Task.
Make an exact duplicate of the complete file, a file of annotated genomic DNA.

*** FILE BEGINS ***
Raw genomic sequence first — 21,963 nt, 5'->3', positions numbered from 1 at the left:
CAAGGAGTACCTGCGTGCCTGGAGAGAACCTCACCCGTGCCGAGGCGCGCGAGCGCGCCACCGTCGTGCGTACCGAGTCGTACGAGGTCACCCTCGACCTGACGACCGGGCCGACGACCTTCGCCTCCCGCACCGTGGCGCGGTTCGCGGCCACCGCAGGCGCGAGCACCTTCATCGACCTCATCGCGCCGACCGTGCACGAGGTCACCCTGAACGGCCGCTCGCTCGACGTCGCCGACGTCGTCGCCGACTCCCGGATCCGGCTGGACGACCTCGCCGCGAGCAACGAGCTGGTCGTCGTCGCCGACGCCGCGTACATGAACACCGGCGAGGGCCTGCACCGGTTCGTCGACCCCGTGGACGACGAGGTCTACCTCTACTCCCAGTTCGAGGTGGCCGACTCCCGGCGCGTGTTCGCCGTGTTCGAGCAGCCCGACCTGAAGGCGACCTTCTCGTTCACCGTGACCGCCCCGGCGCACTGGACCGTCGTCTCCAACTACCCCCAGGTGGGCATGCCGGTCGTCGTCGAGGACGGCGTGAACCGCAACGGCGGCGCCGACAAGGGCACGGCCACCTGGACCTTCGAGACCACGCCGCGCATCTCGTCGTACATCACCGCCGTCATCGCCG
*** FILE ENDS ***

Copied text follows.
Raw genomic sequence first — 21,963 nt, 5'->3', positions numbered from 1 at the left:
CAAGGAGTACCTGCGTGCCTGGAGAGAACCTCACCCGTGCCGAGGCGCGCGAGCGCGCCACCGTCGTGCGTACCGAGTCGTACGAGGTCACCCTCGACCTGACGACCGGGCCGACGACCTTCGCCTCCCGCACCGTGGCGCGGTTCGCGGCCACCGCAGGCGCGAGCACCTTCATCGACCTCATCGCGCCGACCGTGCACGAGGTCACCCTGAACGGCCGCTCGCTCGACGTCGCCGACGTCGTCGCCGACTCCCGGATCCGGCTGGACGACCTCGCCGCGAGCAACGAGCTGGTCGTCGTCGCCGACGCCGCGTACATGAACACCGGCGAGGGCCTGCACCGGTTCGTCGACCCCGTGGACGACGAGGTCTACCTCTACTCCCAGTTCGAGGTGGCCGACTCCCGGCGCGTGTTCGCCGTGTTCGAGCAGCCCGACCTGAAGGCGACCTTCTCGTTCACCGTGACCGCCCCGGCGCACTGGACCGTCGTCTCCAACTACCCCCAGGTGGGCATGCCGGTCGTCGTCGAGGACGGCGTGAACCGCAACGGCGGCGCCGACAAGGGCACGGCCACCTGGACCTTCGAGACCACGCCGCGCATCTCGTCGTACATCACCGCCGTCATCGCCG